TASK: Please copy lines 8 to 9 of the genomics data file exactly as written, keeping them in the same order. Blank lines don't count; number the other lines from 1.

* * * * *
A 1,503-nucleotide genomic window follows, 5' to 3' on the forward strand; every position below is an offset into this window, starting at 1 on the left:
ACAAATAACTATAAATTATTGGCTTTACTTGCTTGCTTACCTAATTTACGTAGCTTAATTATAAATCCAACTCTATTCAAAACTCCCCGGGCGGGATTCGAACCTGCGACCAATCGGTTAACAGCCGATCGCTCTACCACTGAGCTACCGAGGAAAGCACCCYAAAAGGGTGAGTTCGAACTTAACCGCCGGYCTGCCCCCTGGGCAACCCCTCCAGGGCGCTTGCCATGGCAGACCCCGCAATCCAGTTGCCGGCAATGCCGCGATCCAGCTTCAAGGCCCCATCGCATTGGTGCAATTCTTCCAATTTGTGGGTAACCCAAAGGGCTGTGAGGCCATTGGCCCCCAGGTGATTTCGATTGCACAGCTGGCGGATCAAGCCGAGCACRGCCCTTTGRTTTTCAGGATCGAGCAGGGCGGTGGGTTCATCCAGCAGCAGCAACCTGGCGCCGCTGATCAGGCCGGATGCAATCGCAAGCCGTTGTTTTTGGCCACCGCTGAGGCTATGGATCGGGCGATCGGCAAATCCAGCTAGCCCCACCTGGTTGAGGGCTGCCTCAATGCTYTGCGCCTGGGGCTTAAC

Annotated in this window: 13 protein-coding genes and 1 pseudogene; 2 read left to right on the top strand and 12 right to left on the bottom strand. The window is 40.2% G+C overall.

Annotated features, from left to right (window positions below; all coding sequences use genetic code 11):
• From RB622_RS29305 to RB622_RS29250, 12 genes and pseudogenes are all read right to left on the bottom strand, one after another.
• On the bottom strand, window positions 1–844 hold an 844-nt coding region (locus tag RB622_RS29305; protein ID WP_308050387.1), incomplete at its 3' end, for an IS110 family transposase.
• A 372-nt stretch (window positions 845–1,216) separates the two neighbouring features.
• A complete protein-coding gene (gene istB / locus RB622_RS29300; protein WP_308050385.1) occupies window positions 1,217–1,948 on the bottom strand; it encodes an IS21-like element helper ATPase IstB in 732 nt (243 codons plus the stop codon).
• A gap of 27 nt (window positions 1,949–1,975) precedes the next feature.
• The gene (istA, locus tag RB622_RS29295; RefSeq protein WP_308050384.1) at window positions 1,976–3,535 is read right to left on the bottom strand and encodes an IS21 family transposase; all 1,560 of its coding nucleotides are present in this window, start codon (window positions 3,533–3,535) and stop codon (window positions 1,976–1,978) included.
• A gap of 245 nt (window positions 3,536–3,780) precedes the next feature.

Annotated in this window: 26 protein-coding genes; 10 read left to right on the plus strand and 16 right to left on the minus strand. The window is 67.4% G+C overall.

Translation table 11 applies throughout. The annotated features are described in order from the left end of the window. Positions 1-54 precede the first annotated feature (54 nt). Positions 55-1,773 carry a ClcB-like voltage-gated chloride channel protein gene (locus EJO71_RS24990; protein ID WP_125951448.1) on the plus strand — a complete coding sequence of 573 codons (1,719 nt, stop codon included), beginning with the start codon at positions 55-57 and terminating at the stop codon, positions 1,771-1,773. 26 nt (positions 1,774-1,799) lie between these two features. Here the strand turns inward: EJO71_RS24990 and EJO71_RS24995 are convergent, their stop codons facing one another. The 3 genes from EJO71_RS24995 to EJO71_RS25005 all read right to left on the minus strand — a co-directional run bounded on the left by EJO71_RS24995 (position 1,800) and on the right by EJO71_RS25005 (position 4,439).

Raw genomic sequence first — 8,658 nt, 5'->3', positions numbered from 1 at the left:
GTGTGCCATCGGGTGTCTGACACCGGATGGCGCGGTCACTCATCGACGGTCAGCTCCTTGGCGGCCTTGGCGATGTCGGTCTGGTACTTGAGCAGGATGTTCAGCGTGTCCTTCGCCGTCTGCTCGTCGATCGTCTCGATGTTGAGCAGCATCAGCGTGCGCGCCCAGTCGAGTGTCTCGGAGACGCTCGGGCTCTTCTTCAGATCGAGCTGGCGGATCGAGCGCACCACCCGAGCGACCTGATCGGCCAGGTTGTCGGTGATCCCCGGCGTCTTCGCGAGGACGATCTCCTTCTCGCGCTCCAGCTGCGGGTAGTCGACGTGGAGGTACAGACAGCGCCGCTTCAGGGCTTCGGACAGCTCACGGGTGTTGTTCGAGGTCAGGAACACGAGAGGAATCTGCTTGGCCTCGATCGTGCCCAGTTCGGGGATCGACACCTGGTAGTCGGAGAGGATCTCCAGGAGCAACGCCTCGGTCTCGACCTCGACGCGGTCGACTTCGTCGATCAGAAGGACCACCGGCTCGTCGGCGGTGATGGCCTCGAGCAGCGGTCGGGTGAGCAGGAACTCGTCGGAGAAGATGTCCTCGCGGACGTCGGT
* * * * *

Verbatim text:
• A complete protein-coding gene (gene istB / locus RB622_RS29300; protein WP_308050385.1) occupies window positions 1,217–1,948 on the bottom strand; it encodes an IS21-like element helper ATPase IstB in 732 nt (243 codons plus the stop codon).
• A gap of 27 nt (window positions 1,949–1,975) precedes the next feature.